The Jimmy Durante Show

The Jimmy Durante Show is a 51-episode half-hour comedy/variety television program presented live on NBC from October 2nd, 1954 to June 23rd, 1956.

Several guest stars on the program later developed successful show business careers of their own.  Jimmy Durante’s long nose, piano, and broken vocabulary were the mainstays of the program, which aired at 9:30 p.m. Eastern on Saturdays.  In the first 1954-1955 season, Durante alternated with The Donald O’Connor Show, both sponsored by Texaco.
After his starring role on the NBC situation comedy Dear Phoebe ended and before he garnered the lead in the NBC drama The Thin Man, Peter Lawford, a brother-in-law of U.S. President John F. Kennedy, was a Durante regular, having appeared in six episodes from 1955-1956.  Dancer Eddie Jackson (1896–1980), a Durante partner along with Lou Clayton from their vaudeville days, appeared four times on the series.  Pianist Jules Buffano and drummer Jack Roth, former Durante associates, also guest starred on the program.  He also had singers known as the Durante Girls.

Brazilian singer Carmen Miranda appeared twice on the show with Durante.  During the August 4th, 1955 broadcast, Miranda suffered a heart attack.  Miranda fell to her knees while dancing with Durante, who instinctively told the band to “stop da music!” while helping her to get up.  Miranda laughed “I’m all out of breath!”, Durante replied, “Dat’s OK, honey, I’ll take yer lines.”  Miranda laughed again, quickly pulled herself together, and finished the show.  However, the next morning,  Miranda died at her home from heart failure.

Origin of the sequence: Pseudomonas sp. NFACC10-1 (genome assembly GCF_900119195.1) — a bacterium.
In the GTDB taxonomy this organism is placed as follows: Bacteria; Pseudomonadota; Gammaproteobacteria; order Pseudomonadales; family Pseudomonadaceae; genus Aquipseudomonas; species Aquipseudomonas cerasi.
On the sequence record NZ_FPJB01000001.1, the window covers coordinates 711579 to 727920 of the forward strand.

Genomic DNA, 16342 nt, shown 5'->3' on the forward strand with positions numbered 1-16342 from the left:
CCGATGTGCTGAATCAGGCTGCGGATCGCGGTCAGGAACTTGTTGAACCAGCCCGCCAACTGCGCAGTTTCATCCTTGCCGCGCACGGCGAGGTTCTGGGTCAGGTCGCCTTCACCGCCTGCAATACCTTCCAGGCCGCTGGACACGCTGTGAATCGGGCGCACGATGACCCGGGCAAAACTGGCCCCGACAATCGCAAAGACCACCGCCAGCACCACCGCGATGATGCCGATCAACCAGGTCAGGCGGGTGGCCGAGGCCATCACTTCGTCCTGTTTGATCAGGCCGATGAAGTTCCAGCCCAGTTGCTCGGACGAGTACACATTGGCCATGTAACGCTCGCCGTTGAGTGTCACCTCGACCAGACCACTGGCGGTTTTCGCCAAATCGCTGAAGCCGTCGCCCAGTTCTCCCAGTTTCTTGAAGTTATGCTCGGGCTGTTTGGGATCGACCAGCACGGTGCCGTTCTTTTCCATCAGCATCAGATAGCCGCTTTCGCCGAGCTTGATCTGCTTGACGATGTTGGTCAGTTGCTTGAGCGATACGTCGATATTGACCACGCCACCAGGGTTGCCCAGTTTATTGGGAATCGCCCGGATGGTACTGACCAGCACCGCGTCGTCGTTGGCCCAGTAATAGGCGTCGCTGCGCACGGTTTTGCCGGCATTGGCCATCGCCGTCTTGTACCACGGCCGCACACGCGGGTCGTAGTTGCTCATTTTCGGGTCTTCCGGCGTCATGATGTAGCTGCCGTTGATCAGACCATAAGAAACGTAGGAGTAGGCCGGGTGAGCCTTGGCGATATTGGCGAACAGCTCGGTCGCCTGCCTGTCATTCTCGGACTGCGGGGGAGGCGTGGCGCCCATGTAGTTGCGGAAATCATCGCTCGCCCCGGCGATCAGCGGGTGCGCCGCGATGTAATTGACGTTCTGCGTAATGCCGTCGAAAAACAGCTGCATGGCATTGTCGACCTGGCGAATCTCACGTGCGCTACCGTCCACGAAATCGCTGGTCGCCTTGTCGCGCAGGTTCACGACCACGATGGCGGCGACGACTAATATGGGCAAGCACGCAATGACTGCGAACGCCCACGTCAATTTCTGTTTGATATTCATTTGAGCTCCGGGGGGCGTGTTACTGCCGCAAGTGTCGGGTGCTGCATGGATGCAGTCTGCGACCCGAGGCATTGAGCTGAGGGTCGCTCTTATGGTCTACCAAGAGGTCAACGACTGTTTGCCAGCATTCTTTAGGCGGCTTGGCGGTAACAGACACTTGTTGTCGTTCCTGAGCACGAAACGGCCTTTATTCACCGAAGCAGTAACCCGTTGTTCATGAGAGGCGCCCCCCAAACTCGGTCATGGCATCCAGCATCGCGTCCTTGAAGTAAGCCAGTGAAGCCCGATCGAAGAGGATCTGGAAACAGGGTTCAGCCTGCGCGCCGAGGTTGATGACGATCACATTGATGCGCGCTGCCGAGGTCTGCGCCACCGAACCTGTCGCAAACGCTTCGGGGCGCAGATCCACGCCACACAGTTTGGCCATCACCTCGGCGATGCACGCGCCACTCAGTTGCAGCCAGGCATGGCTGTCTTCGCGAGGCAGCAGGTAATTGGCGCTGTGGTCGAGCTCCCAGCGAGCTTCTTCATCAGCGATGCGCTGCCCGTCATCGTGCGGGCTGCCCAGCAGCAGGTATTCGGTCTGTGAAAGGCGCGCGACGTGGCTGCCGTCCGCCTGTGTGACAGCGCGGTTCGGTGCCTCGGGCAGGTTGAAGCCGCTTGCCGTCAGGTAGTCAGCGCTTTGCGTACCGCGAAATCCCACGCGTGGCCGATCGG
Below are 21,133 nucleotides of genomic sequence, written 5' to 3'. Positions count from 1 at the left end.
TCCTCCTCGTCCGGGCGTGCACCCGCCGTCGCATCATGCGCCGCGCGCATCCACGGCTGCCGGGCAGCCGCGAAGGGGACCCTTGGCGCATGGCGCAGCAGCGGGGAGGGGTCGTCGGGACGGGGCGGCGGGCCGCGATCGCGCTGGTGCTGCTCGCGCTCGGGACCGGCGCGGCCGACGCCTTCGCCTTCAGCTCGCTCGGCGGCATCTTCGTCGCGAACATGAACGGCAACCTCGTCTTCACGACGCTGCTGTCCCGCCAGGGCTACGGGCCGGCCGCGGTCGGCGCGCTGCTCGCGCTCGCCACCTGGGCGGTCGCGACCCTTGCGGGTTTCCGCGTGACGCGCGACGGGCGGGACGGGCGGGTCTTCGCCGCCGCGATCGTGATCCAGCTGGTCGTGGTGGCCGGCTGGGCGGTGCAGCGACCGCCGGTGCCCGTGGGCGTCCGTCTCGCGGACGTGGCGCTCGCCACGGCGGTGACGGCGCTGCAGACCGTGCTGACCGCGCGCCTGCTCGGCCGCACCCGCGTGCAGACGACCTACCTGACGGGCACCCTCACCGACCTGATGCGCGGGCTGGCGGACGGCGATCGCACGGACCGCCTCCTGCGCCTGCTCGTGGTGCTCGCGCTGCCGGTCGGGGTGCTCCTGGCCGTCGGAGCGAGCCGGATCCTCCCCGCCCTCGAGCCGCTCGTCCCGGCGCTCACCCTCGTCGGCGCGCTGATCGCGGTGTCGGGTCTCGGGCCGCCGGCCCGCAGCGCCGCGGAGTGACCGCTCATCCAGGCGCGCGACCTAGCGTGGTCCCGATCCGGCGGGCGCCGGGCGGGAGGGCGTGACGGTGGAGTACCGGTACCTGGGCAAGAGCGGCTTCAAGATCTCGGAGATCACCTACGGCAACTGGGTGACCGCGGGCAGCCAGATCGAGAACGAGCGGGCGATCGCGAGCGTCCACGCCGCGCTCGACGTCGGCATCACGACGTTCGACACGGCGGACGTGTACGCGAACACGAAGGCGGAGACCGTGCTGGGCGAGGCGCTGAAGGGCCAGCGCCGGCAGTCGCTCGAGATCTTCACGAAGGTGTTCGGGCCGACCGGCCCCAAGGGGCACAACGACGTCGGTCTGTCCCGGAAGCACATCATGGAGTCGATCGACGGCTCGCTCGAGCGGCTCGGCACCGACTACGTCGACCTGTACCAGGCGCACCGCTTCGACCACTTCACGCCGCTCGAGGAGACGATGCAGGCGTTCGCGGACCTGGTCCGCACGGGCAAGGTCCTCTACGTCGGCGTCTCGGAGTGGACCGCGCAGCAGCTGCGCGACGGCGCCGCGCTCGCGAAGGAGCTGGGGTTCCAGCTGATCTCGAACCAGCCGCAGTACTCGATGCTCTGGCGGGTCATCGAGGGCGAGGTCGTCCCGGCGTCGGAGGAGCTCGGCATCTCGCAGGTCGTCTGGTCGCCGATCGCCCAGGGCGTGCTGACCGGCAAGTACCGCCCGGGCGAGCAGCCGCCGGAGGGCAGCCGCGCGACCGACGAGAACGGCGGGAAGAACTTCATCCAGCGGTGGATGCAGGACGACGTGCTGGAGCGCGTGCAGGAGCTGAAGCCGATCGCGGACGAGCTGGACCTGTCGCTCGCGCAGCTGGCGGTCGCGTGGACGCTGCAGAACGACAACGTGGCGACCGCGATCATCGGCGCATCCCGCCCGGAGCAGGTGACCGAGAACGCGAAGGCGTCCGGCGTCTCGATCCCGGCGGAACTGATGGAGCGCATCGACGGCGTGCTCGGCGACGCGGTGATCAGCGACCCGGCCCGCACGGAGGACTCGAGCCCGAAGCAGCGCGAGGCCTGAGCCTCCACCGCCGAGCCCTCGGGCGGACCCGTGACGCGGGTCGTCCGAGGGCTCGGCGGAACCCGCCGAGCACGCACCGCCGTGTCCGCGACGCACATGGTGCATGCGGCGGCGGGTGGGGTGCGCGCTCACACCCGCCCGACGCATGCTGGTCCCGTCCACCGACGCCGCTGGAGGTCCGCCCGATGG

Flamboyant pianist Liberace was a guest three times.  Others who appeared with Durante were Pat Carroll (later a regular on CBS’s The Danny Thomas Show), Marilyn Maxwell (Grace Sherwood on ABC’s 1961-1962 drama Bus Stop), George Jessel, Barbara Whiting Smith, George Raft, and The Borden Twins.  The series was filmed at RKO Studios in Hollywood.
The program was televised at Club Durant. Each episode usually ended with Durante’s catchphrase, “Good night, Mrs. Calabash, wherever you are!”, an apparent reference to Durante’s deceased first wife.
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